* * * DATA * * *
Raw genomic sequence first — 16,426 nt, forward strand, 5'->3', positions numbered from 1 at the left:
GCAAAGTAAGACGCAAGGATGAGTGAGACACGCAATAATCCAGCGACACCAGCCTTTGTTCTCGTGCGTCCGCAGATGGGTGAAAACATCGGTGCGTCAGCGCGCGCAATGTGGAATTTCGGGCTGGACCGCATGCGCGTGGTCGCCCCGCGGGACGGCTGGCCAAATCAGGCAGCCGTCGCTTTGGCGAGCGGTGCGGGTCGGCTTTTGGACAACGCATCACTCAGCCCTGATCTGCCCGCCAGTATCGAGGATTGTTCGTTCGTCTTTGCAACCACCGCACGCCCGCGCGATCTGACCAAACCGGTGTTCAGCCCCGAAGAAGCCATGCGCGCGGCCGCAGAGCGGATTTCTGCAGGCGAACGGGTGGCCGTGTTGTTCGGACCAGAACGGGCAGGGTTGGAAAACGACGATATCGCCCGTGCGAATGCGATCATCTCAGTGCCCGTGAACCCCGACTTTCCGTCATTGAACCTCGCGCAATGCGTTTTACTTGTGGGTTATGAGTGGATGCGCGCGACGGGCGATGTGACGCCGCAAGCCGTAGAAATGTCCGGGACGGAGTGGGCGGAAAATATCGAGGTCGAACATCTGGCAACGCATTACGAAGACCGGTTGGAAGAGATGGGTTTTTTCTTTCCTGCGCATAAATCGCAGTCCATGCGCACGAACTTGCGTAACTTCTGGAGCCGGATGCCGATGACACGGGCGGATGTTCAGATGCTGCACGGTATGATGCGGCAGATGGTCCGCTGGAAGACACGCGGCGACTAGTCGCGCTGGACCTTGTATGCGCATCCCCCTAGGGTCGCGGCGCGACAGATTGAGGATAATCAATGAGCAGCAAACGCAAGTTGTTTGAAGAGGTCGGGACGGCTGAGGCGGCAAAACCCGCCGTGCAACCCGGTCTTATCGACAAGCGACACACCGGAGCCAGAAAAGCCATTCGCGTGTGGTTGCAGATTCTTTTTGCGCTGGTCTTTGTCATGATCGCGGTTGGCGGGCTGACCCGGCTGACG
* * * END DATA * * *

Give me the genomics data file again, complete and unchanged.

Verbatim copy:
Raw genomic sequence first — 16,426 nt, forward strand, 5'->3', positions numbered from 1 at the left:
GCAAAGTAAGACGCAAGGATGAGTGAGACACGCAATAATCCAGCGACACCAGCCTTTGTTCTCGTGCGTCCGCAGATGGGTGAAAACATCGGTGCGTCAGCGCGCGCAATGTGGAATTTCGGGCTGGACCGCATGCGCGTGGTCGCCCCGCGGGACGGCTGGCCAAATCAGGCAGCCGTCGCTTTGGCGAGCGGTGCGGGTCGGCTTTTGGACAACGCATCACTCAGCCCTGATCTGCCCGCCAGTATCGAGGATTGTTCGTTCGTCTTTGCAACCACCGCACGCCCGCGCGATCTGACCAAACCGGTGTTCAGCCCCGAAGAAGCCATGCGCGCGGCCGCAGAGCGGATTTCTGCAGGCGAACGGGTGGCCGTGTTGTTCGGACCAGAACGGGCAGGGTTGGAAAACGACGATATCGCCCGTGCGAATGCGATCATCTCAGTGCCCGTGAACCCCGACTTTCCGTCATTGAACCTCGCGCAATGCGTTTTACTTGTGGGTTATGAGTGGATGCGCGCGACGGGCGATGTGACGCCGCAAGCCGTAGAAATGTCCGGGACGGAGTGGGCGGAAAATATCGAGGTCGAACATCTGGCAACGCATTACGAAGACCGGTTGGAAGAGATGGGTTTTTTCTTTCCTGCGCATAAATCGCAGTCCATGCGCACGAACTTGCGTAACTTCTGGAGCCGGATGCCGATGACACGGGCGGATGTTCAGATGCTGCACGGTATGATGCGGCAGATGGTCCGCTGGAAGACACGCGGCGACTAGTCGCGCTGGACCTTGTATGCGCATCCCCCTAGGGTCGCGGCGCGACAGATTGAGGATAATCAATGAGCAGCAAACGCAAGTTGTTTGAAGAGGTCGGGACGGCTGAGGCGGCAAAACCCGCCGTGCAACCCGGTCTTATCGACAAGCGACACACCGGAGCCAGAAAAGCCATTCGCGTGTGGTTGCAGATTCTTTTTGCGCTGGTCTTTGTCATGATCGCGGTTGGCGGGCTGACCCGGCTGACG